In June 2020, when the murder of Mike Brown jolted the country out of the myth of post-racial America, there was a ripple effect that forced literally every industry to examine the white supremacy embedded deep within them.
Suddenly, demands Black people had been making for decades were finally heard. Board rooms actively sought diverse representation, black squares populated Instagram feeds (some of these initiatives were less helpful than others). At last, there began a wider conversation about ingrained and internalized racism.
Some of the slight changes which have stuck include: interior design and real estate professionals everywhere have replaced the term “master” bedroom with “primary” bedroom. Aurora James and the 15% Pledge have campaigned for more equal brand representation at major retailers. And racist mascots like Aunt Jemima and Uncle Ben have been removed from grocery store shelves.
The latter were some of the most prominent vestiges of stereotypes that started during slavery. Enslaved Black domestics became the faces of quiet servitude in the home — always there with a smile and a warm meal but nothing else.
According to the NBC article titled “Aunt Jemima and Uncle Ben deserve retirement. They're racist myths of happy Black servitude… The character of Aunt Jemima is an invitation to white people to indulge in a fantasy of enslaved people — and by extension, all of Black America — as submissive, self-effacing, loyal, pacified and pacifying. It positions Black people as boxed in, prepackaged and ready to satisfy; it’s the problem of all consumption, only laced with racial overtones.”
NPR analyzed the history of the food industry’s stereotypes and what they perpetuate, saying: “Aunt Jemima has been criticized as an image harkening back to slavery. Old Aunt Jemima originated as a song of field slaves that was later performed at minstrel shows …Both Aunt Jemima and Uncle Ben's have been criticized for relying on the titles aunt and uncle, which historically were used by people who resisted applying the honorific Mr. or Ms. to a Black person.”
These historical attitudes have reduced Black people to smiling characters of consumption, while never letting them rise to prominence in the culinary world. Of course, there have been successful Black chefs but many of them are constrained to the realm of soul food. Being boxed in like this is damaging.
In a 2021 study from Deloitte and The Food Industry Association, it was revealed that 65% of food product suppliers acknowledge that their leadership does not represent the general population. They also found that “women and historically marginalized people made up only 35% of the executive boards of food and beverage companies.” These companies are also trying to open up the industry to new talent.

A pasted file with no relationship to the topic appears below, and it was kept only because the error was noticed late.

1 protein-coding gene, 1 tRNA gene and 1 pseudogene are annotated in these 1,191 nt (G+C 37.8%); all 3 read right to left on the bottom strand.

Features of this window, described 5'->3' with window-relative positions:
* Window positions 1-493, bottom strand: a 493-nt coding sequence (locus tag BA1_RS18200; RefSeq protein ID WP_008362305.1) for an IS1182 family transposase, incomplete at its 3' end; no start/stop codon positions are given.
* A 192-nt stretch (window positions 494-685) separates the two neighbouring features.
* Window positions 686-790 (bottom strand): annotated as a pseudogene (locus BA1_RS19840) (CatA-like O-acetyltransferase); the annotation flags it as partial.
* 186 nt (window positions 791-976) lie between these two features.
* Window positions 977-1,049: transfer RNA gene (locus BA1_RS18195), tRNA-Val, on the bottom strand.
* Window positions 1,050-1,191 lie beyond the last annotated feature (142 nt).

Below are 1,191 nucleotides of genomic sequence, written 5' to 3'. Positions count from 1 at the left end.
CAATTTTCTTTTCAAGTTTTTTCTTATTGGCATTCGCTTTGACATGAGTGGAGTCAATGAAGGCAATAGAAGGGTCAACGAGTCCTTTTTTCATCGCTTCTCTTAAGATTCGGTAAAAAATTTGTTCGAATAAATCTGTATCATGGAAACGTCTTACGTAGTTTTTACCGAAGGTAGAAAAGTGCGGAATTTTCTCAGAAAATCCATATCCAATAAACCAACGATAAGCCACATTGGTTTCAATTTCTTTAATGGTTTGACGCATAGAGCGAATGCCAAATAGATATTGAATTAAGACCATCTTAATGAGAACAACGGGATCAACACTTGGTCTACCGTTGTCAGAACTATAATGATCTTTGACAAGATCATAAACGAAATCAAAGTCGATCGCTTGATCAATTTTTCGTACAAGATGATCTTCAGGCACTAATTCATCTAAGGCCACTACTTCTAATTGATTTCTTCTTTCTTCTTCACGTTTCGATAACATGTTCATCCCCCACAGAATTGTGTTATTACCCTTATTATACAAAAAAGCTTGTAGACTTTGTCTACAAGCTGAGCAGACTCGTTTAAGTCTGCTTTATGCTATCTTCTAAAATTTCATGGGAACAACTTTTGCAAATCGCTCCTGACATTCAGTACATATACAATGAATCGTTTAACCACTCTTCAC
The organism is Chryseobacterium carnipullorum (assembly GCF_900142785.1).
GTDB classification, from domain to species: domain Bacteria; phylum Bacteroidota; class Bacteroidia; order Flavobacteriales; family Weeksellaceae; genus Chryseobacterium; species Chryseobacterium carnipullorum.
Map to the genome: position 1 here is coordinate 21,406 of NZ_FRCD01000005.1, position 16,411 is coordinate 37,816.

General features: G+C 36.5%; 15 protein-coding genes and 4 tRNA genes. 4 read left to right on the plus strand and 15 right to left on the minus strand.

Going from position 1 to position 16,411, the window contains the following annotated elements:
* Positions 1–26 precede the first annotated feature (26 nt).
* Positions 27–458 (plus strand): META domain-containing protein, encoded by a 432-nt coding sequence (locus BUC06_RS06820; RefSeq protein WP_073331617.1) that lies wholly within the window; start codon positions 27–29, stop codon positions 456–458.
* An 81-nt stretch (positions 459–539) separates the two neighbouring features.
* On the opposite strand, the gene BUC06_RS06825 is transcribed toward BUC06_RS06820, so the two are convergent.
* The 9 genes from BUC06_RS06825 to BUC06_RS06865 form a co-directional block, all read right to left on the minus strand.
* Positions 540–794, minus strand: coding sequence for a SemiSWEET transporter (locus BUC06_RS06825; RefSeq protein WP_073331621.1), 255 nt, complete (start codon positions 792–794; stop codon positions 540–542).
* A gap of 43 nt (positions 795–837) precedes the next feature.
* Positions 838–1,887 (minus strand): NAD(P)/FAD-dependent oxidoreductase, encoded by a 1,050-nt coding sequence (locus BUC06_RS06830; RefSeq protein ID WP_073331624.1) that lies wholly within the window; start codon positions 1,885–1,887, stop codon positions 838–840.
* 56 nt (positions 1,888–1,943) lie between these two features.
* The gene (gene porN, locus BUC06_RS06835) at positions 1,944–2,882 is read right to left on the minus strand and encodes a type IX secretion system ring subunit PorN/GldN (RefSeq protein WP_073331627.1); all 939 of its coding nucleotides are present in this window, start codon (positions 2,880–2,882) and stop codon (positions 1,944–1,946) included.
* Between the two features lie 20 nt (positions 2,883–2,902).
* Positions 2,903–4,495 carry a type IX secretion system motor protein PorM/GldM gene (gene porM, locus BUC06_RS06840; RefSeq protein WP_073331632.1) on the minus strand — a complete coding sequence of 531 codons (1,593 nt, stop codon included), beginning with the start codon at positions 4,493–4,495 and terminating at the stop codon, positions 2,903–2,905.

So, the times they are a-changing — more than ever. Black food brands are launching at way faster rates, livening up your pantries with distinctive essentials.
Here are some of the best Black food brands out there right now:
Any dietary restrictions? For flavorful, delicious foods that satisfy whatever anyone’s craving. Partake makes everything from cookies, pancake mix, pizza crusts, and more. Plus, everything is vegan, gluten-free, and delicious.
Hawa Hassan, author of In Bibi's Kitchen started her business based on her experience as a refugee from Somalia. Missing home, she turned her passion for cooking with her mother into the brand which is now Basbaas Foods. She creates African-inspired sauces which transform any dish.
The West African grain fonio is the star of Yolélé’s products, making gluten free chips and snacks while supporting the farmers in West Africa. And if your snacks can go to a good cause, everyone wins.
Did you know that the internet’s favorite beauty & wellness company also makes delicious foodstuffs? True. Golde is powered by superfoods, alternatives, and supplements for those cozy home comforts. Their Shroom Shield is a great de-stressing substitute to hot cocoa. Their Ceremonial Grade Matcha will be the star of any morning ritual. And their Collagen Creamer adds a delicious — and beautifying — extra for your cup o’ joe.